Central American countries have achieved a strong degree of energy integration in recent years, as well as institutional coordination through joint power expansion planning. However, the region's vulnerability to external shocks in the energy sector has increased over recent years. The share of thermal generation in power supply has increased significantly in the last decade, to the point where the rise and volatility of oil prices has a dramatic effect today on the region’s economy. It has become increasingly clear that the region must develop its local energy endowments, leading to a strong interest in renewable energy sources and technologies such as hydropower, geothermal, and wind.
Given its potential in the region, geothermal energy has attracted the attention of policymakers and private investors as a resource to further develop and supplement hydroelectric generation and to reduce dependency on thermal generation. As policymakers consider strategies to promote geothermal development, valuable lessons can be drawn from experience with geothermal power in Central America and other regions.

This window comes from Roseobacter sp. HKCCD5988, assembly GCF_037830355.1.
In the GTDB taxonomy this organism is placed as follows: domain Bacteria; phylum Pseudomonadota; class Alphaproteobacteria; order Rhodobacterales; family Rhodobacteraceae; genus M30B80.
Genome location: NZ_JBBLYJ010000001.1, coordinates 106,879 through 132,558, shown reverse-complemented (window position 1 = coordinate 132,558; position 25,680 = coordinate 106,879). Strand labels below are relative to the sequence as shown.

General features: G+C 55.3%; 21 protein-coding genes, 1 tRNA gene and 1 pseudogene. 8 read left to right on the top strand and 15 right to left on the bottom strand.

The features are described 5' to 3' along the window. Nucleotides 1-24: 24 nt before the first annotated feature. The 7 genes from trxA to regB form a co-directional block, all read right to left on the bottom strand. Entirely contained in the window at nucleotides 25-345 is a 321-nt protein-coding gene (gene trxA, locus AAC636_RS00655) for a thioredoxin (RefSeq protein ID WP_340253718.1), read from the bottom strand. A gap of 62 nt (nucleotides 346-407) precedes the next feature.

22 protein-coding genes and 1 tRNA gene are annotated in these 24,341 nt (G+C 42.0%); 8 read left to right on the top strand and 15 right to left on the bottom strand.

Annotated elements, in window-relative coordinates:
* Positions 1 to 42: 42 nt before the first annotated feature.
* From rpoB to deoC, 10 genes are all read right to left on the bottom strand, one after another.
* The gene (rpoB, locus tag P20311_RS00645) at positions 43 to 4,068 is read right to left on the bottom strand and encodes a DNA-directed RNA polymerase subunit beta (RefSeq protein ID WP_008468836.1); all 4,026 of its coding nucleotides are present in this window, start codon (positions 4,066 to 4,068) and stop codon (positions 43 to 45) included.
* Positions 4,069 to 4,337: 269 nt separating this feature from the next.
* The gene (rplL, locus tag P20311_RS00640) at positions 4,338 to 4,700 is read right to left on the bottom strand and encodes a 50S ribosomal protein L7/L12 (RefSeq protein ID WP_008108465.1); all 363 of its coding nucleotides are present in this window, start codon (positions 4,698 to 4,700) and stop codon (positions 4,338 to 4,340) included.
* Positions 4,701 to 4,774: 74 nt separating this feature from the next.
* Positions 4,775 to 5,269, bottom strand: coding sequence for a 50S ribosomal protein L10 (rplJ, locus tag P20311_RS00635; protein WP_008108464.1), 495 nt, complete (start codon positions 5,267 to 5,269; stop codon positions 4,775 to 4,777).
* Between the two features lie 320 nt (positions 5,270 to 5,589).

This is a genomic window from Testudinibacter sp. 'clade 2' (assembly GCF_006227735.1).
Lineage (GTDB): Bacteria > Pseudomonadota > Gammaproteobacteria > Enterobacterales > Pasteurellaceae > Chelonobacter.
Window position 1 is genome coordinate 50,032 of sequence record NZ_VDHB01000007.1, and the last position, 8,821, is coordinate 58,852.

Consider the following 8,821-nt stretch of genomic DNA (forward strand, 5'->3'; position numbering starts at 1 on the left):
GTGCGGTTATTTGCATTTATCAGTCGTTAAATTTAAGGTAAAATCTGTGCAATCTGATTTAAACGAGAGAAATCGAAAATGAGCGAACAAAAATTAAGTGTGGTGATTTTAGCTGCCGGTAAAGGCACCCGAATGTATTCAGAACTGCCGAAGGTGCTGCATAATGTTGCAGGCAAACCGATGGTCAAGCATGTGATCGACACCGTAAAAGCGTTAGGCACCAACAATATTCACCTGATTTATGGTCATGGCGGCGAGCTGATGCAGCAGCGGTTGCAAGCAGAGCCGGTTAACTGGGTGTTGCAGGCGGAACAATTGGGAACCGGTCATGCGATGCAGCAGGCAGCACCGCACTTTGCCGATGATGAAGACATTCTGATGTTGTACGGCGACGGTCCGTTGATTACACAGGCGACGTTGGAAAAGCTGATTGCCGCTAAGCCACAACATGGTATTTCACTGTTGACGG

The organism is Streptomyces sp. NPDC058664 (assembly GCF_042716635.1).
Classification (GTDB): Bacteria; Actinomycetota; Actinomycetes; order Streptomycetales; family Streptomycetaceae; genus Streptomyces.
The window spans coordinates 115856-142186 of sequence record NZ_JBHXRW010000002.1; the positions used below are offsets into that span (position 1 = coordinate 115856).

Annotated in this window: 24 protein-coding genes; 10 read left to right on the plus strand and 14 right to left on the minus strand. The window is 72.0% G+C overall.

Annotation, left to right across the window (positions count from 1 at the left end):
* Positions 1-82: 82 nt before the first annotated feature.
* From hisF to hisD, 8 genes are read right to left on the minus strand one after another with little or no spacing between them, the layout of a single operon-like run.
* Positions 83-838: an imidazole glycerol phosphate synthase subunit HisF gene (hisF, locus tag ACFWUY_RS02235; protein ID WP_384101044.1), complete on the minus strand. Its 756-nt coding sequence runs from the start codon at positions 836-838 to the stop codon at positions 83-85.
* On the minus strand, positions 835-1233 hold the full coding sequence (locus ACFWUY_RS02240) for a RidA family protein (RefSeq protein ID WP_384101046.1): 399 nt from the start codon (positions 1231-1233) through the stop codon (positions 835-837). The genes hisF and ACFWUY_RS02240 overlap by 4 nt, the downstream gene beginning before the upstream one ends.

This report looks at those lessons to identify the challenges associated with development of geothermal generation, including physical, financial, regulatory and institutional barriers. It outlines possible strategies to overcome them at the regional and country-specific level to provide decision-makers a reference document with a regional outlook. This report is addressed to the power sector authorities in the different countries and to the members of the joint planning committee in an effort to illustrate the potential of native geothermal resources, which are shared by many of the countries.
This report is the fourth in a series of studies undertaken by the World Bank to better understand the energy challenges facing Central American countries.